Some 85 students opposed to the war and disturbed by the general direction of American life occupied Boulder High School in Colorado Nov. 4, before peacefully leaving the next morning.
The students told reporters they were disgusted with the Bush administration’s policies, particularly the war on Iraq, the national debt, the environment, military recruitment in the schools, and the possible return of the draft.
The students, who belong to the “Student Worker” group at the school, asked to see representatives of Congressman Mark Udall and Senator-Elect Ken Salazar, both Democrats. They also insisted on seeing Republican representatives.
The protesters told the media the action had been planned before the election. They had brought sleeping bags and clothes to last through the weekend.
Clearly, however, the election results deepened their anger and anxiety. Brian Martens, a high school senior, told reporters, “We want them to reassure us that our fears are misguided and that the government is doing everything in its power to prevent our futures from being destroyed.”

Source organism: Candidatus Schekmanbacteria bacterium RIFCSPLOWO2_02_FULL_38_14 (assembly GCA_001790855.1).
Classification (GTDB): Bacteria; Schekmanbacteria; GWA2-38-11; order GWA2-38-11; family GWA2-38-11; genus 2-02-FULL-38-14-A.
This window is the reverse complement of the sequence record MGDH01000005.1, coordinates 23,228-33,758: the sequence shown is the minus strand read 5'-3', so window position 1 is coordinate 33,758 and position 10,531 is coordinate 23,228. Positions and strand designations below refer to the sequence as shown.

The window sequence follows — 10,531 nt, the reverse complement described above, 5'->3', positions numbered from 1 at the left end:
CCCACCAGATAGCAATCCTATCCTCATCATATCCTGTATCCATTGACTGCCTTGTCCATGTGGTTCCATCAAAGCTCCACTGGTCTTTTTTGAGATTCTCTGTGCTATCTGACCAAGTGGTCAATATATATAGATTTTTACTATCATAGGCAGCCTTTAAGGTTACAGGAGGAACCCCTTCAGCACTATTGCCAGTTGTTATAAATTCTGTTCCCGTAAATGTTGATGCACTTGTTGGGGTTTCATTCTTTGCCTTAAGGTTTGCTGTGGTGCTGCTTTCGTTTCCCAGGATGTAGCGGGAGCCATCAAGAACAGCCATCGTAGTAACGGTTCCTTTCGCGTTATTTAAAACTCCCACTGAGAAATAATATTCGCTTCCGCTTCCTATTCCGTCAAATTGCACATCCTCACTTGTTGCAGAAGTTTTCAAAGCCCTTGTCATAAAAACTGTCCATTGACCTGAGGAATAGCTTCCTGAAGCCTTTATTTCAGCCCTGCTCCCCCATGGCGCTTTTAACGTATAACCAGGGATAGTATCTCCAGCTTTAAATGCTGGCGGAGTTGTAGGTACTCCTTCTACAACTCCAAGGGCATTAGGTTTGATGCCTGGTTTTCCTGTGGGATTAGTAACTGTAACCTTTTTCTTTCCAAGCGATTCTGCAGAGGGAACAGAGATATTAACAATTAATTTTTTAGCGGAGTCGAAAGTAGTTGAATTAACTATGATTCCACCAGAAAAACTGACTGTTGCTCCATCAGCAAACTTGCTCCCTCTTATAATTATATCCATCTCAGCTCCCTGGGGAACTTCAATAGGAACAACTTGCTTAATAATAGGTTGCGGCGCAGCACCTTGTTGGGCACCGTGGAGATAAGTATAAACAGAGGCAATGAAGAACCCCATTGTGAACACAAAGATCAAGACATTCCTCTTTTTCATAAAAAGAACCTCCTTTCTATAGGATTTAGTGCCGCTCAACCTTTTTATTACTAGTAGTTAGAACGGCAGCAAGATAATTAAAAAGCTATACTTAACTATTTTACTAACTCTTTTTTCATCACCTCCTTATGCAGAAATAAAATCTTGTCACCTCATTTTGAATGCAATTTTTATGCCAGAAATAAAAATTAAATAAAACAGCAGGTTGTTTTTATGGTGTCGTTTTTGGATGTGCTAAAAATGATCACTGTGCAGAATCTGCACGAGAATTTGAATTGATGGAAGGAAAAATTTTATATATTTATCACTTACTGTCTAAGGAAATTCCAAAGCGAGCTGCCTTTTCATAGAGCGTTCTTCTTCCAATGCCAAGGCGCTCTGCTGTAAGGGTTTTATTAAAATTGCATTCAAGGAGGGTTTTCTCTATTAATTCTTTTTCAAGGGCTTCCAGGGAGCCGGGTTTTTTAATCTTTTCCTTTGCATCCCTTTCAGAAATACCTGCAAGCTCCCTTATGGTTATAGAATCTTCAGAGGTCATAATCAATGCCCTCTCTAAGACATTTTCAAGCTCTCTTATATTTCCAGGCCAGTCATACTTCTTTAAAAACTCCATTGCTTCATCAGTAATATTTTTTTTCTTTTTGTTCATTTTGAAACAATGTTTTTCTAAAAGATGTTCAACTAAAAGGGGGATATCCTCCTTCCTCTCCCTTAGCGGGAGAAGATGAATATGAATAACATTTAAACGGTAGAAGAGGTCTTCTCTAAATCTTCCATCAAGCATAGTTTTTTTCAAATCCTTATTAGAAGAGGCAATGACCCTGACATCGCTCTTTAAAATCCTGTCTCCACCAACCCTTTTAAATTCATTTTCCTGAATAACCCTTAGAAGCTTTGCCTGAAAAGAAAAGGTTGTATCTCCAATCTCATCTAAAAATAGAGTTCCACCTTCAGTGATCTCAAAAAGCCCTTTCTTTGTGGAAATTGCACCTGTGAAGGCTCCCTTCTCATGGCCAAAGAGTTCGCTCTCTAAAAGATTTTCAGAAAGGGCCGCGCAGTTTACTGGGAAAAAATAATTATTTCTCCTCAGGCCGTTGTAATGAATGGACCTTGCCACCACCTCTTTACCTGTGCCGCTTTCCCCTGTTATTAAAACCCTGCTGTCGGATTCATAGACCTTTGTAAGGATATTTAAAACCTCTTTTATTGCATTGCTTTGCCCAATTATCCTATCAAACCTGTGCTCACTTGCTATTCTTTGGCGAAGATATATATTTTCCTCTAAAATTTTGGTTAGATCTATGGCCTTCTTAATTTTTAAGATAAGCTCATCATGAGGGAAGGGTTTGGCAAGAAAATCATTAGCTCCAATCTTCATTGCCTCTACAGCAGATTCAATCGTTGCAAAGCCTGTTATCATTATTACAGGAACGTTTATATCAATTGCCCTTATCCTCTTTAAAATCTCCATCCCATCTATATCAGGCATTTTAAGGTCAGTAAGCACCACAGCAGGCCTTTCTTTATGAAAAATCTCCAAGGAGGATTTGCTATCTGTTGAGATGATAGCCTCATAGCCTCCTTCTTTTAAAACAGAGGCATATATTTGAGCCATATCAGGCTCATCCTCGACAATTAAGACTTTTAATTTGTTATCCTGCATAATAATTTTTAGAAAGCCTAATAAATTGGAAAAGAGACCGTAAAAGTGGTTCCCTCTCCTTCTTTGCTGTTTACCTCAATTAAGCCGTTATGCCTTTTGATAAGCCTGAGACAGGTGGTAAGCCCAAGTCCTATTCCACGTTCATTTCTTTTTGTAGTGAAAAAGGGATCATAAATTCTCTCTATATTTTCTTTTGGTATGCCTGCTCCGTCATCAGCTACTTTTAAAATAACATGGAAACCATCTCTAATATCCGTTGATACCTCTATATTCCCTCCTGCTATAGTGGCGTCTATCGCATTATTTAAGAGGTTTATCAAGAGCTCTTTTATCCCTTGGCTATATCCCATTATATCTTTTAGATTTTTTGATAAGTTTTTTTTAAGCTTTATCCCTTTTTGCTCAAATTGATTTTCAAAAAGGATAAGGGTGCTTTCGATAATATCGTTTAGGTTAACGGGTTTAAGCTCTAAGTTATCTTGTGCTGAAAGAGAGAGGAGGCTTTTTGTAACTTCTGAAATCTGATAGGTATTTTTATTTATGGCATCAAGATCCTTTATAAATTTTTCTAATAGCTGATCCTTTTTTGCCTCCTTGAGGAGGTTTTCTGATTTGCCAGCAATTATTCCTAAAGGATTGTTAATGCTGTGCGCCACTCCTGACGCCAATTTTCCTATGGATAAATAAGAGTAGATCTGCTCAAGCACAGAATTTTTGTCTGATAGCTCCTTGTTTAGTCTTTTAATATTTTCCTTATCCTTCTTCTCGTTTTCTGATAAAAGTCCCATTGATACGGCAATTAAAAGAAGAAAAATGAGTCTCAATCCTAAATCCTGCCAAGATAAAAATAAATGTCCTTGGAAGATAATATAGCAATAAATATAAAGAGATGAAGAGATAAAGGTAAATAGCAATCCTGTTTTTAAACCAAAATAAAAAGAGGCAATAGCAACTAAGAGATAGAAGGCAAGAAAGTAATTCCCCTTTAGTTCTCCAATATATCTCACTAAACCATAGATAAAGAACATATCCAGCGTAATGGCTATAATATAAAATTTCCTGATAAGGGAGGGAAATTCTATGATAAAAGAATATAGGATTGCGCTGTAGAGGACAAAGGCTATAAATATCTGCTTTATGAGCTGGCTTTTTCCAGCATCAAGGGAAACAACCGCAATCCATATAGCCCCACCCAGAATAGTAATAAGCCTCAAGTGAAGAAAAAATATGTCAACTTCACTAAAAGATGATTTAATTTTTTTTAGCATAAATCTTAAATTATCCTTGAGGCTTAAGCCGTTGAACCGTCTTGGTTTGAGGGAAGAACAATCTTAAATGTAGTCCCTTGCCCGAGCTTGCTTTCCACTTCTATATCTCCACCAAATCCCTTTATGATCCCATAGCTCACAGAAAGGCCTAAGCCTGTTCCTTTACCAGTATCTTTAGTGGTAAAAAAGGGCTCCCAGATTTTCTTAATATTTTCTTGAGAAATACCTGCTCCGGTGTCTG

“We’re protesting our futures, or lack thereof,” said Travis Moe, another senior.
Seven Rostovsky said the protest was meant to get adults to listen to students’ opinions “by letting people know that adolescents are there and by saying, ‘We’re not going to take this.’ We want a voice, too. We want a place in this democracy.. . . We should have a say.”
“We are the generation that will have to take on and suffer from the burden,” senior Cameron Ely-Murdock told the Associated Press. “We’re worried that in four years we’re going to be at war with five countries and we’re going to have no trees. I know that’s an extreme position, but I’m really worried about the draft.”